• tradition of classical India and I thought we might have a sitar

  • player in here.

  • Somebody--I got wind of the fact we might have a classical

  • Indian musician in our class, somebody that had studied the

  • sitar and might be able to come in and play one for us.

  • But we don't have that, so we're going to use something

  • on our CDs by the world famous sitarist, Ravi Shankar.

  • Okay, you've probably heard of him.

  • He's actually quite old now.

  • He must be--surely he's in his eighties.

  • He was very famous when I was in graduate school tons and tons

  • of years ago.

  • So--but he is the venerable sitar player.

  • And here is the pattern, the raga.

  • We'll call it a scale.

  • It's not really a scale but a raga that he is using.

  • It's got only six notes within the octave.

  • >

  • Prof: And the six notes are-->

  • --that particular pattern.

  • Doesn't sound like any scale we've ever heard of.

  • So, let's listen to Ravi Shankar play a bit of a raga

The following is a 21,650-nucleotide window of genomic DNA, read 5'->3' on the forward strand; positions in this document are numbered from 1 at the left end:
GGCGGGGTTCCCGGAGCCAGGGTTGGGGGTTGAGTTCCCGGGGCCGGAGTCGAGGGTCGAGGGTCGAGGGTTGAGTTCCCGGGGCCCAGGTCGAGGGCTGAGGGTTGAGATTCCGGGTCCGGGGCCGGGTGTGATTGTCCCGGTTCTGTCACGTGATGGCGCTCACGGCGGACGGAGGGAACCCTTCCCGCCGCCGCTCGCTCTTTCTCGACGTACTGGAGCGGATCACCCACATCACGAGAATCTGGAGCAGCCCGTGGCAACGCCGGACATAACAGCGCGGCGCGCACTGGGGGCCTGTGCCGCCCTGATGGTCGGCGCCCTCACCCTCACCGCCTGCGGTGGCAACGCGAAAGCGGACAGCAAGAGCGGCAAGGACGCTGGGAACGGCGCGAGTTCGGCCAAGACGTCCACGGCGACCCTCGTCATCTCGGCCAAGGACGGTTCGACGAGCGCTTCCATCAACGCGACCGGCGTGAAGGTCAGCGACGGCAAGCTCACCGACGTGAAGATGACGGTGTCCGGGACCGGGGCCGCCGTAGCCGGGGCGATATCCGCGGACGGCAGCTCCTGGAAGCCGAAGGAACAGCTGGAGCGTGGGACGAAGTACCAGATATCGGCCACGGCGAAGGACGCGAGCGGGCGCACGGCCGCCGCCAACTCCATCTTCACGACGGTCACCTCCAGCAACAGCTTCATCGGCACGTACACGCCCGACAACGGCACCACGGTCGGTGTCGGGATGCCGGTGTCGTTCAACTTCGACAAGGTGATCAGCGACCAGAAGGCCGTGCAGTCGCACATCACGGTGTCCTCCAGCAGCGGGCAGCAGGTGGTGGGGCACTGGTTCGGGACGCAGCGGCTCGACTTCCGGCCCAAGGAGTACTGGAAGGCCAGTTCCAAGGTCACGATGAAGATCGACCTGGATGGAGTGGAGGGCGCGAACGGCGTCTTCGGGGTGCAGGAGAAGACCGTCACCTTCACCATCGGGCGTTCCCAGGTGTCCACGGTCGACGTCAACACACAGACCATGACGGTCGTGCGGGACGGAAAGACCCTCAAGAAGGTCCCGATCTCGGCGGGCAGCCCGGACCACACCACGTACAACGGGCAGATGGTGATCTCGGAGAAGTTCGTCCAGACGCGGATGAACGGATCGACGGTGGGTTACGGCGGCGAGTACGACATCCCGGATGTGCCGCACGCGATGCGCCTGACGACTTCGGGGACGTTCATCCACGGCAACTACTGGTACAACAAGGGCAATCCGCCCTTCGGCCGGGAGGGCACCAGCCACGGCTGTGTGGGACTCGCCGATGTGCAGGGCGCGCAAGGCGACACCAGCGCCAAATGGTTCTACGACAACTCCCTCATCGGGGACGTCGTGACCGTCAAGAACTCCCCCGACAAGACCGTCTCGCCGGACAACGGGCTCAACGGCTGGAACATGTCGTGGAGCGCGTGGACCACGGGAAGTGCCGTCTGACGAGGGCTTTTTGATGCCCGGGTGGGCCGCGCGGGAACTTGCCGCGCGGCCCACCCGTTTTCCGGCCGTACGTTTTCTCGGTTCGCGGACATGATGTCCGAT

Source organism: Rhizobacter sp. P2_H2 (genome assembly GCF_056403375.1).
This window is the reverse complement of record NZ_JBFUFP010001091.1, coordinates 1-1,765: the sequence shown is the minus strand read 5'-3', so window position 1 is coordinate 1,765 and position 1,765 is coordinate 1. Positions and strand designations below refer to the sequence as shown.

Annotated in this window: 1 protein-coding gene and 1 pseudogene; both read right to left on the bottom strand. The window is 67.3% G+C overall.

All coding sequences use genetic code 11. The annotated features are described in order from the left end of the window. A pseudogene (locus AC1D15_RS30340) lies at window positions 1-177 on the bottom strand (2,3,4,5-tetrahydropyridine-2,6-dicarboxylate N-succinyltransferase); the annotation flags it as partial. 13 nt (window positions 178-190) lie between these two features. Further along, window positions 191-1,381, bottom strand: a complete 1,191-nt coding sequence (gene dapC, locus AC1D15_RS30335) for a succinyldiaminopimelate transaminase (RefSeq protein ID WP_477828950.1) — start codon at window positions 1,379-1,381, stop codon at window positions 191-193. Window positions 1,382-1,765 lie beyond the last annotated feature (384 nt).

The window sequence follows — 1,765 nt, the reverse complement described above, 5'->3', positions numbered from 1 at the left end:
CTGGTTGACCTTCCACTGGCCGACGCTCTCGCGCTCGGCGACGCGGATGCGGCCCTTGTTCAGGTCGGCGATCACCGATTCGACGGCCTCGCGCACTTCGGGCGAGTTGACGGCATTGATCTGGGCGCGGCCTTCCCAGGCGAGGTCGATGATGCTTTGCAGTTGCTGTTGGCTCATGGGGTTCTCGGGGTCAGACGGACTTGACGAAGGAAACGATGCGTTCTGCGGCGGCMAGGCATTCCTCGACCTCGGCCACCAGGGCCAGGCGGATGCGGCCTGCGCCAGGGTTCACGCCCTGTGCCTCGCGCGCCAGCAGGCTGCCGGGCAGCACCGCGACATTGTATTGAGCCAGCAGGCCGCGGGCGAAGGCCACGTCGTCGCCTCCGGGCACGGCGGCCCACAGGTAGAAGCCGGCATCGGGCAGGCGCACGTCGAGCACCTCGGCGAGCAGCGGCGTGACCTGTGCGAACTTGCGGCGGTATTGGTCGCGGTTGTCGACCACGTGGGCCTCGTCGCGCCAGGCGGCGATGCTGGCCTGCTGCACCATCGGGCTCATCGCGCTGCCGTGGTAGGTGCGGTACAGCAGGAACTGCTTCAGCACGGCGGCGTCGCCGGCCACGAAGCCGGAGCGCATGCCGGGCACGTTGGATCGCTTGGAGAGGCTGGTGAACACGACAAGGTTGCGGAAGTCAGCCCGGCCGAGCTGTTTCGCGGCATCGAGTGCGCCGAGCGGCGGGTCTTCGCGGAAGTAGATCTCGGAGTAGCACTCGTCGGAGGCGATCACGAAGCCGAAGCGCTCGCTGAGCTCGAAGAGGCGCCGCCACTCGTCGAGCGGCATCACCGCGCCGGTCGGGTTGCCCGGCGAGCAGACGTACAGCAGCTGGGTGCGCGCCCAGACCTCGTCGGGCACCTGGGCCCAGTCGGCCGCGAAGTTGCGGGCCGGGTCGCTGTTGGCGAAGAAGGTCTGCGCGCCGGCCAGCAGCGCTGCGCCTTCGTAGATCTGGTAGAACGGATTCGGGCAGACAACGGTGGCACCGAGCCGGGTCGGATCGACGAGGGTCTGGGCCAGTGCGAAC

• using a six-note scale.

  • >

  • Okay, so that gives you a flavor of that and you have

  • that, of course, on your CD number six,

  • fifteen.

  • So that's a bit of sitar music.

  • Now, we're going to play another six-note scale.

  • Let's go onto that one when Lynda gets set.

  • And this, of course, is sung by Nora Jones.

  • And, as you know from reading the textbook,

  • why do I mention Nora Jones?

  • Or why do we play Nora Jones right after Ravi Shankar?

  • Student: It's his daughter..

  • Prof: It's his daughter.

  • Isn't that interesting?

  • Every Saturday morning I'm going through Stop 'N Shop and

  • there's Nora Jones in the background playing.

  • I'm going down the pasta aisle or whatever, and I have the

  • daughter of Ravi Shankar over my shoulder.

  • What a world, huh?

  • So, we're going to listen to just a couple of seconds here of